“A HA!” shouted Mortimer. “I have conquered the kitchen! It is all mine. Let the world beware, for if I have conquered this vast kitchen, I can conquer every kitchen. I can conquer the whole world” said he, “for I am Mortimer the Mighty, Mortimer the Drop of Goo!”
And so for three hours, Mortimer gloated, he plotted, he sang to himself little ditties of world domination. Mortimer was happy in the way every evil tyrant has been happy from the days of Nimrod the Hunter, to Vlad the Impaler, to George the Yankee Owner.
Mortimer kept his evil gleeful revelry until 4:45PM when Loraine entered the kitchen from the door that led to the garage.
“It is through that door that I will spread to the outside world,” thought Mortimer. “Go ahead, Loraine – touch me, spread me, increase my domain,” said he, “for I am Mortimer the Dominator, Mortimer the Drop of Goo!”
“Fred!” shouted Loraine.

RIP, Mortimer the Drop of Goo.

Tuesday, April 7, 2015

fictmcfa5 The Beat

The Beat
                              by Stanley McFarland

“It’s crap, you know.”
“I know,” said Desmond.
“It’s derivative.  It’s all been done before.  You’ve done it before – several times!”
“I know.”
“That doesn’t seem to upset you much.”
“You don’t understand.”
Wayne threw his hands in the air.  “I don’t understand?  What, it’s too deep for me?  It’s so much more meaningful that the songs I’ve written?”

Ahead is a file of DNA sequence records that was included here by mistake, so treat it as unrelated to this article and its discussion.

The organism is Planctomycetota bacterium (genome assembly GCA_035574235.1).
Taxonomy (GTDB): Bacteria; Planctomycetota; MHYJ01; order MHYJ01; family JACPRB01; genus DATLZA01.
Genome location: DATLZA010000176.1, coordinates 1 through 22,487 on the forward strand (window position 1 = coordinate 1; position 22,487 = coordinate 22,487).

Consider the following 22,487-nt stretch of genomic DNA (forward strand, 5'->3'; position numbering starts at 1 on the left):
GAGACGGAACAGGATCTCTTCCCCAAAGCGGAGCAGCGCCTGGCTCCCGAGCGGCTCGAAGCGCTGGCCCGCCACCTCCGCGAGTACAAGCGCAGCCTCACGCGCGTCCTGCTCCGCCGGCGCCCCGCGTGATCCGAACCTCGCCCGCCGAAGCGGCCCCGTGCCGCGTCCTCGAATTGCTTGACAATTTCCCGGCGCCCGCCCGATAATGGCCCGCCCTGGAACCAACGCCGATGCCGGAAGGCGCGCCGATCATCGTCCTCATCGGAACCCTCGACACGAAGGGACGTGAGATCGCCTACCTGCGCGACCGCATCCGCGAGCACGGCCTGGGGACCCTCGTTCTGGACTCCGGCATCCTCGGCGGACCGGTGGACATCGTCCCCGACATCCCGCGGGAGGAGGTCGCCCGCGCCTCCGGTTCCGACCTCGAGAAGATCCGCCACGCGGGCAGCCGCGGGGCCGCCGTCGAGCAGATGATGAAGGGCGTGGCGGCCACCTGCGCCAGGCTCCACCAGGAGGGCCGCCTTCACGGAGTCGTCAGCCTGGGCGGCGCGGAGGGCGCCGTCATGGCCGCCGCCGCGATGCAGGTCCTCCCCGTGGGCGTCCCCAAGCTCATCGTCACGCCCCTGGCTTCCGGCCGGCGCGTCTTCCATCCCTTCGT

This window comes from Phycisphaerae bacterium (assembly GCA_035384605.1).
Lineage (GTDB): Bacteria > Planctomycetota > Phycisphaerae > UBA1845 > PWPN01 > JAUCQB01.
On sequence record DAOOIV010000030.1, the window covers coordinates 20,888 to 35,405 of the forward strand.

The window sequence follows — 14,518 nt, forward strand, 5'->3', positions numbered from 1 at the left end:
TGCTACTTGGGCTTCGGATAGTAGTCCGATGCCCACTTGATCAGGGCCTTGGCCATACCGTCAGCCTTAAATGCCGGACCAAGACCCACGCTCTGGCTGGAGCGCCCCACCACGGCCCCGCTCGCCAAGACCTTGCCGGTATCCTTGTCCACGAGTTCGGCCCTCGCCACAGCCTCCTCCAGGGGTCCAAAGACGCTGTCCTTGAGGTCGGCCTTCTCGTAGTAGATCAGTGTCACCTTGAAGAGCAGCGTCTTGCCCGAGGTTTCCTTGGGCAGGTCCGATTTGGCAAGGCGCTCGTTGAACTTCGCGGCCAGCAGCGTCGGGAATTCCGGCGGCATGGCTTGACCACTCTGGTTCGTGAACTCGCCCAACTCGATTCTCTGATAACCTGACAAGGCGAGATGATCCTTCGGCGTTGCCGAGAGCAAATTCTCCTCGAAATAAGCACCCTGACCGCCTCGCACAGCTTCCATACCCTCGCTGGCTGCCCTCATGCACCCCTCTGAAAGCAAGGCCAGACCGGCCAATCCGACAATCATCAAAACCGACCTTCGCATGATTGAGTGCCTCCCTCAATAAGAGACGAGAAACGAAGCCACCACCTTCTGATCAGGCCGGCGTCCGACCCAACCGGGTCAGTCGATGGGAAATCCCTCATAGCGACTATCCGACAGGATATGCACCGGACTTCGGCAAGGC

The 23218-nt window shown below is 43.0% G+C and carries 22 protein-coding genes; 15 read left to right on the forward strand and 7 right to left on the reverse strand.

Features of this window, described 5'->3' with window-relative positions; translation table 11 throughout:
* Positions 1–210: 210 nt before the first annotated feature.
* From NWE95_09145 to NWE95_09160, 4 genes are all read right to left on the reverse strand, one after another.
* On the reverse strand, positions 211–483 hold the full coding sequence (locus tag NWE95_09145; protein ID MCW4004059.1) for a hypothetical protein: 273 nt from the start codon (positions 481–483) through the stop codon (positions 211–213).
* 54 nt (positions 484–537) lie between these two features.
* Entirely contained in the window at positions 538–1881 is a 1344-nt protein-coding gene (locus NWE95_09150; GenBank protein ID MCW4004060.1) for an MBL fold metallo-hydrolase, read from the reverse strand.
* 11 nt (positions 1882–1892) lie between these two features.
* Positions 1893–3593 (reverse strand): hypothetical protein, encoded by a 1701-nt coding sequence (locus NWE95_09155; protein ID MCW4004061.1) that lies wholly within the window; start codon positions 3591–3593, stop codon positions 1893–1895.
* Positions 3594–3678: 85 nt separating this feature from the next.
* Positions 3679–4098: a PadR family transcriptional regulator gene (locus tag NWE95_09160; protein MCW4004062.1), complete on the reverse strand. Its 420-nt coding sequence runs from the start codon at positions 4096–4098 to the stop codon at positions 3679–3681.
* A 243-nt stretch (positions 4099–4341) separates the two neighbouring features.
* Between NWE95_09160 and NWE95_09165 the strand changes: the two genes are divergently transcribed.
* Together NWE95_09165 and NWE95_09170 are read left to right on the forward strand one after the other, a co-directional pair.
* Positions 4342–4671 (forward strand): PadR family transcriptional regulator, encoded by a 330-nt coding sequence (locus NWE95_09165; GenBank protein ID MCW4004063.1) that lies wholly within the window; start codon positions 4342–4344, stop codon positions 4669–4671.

“It’ll be more popular.”
“Fuck!” said Wayne.  “Is that all you care about anymore?”
“But I won’t understand?”
“No, you won’t understand.”
“Just what won’t I understand?”
“Why it doesn’t upset me.”
“Would you care to enlighten me?”
“I would try…”
“But I won’t understand?”
“That’s what I said.”
“So I should just be happy, tagging along on the gravy train while you spoon out crap that a million zombies download because it has your name on it and they don’t know better?”
Desmond sat down.  These sessions with Wayne were tiring, but Wayne was more than just a good manager.  He had a soul for music that no one else in the band had.  It was just a soul from another generation.  Still – as out of touch as Wayne was, Desmond fed off of him.  That might not be right.  Wayne was more like a compass.  He always pointed true north.  What Wayne didn’t understand was that they weren’t heading north anymore.  Music hadn’t been heading north since Chapman shot Lennon – maybe even before that.
“At least break it up,” Wayne pleaded.  “Give it a bridge – something unexpected.  Give it some rhythm changes.”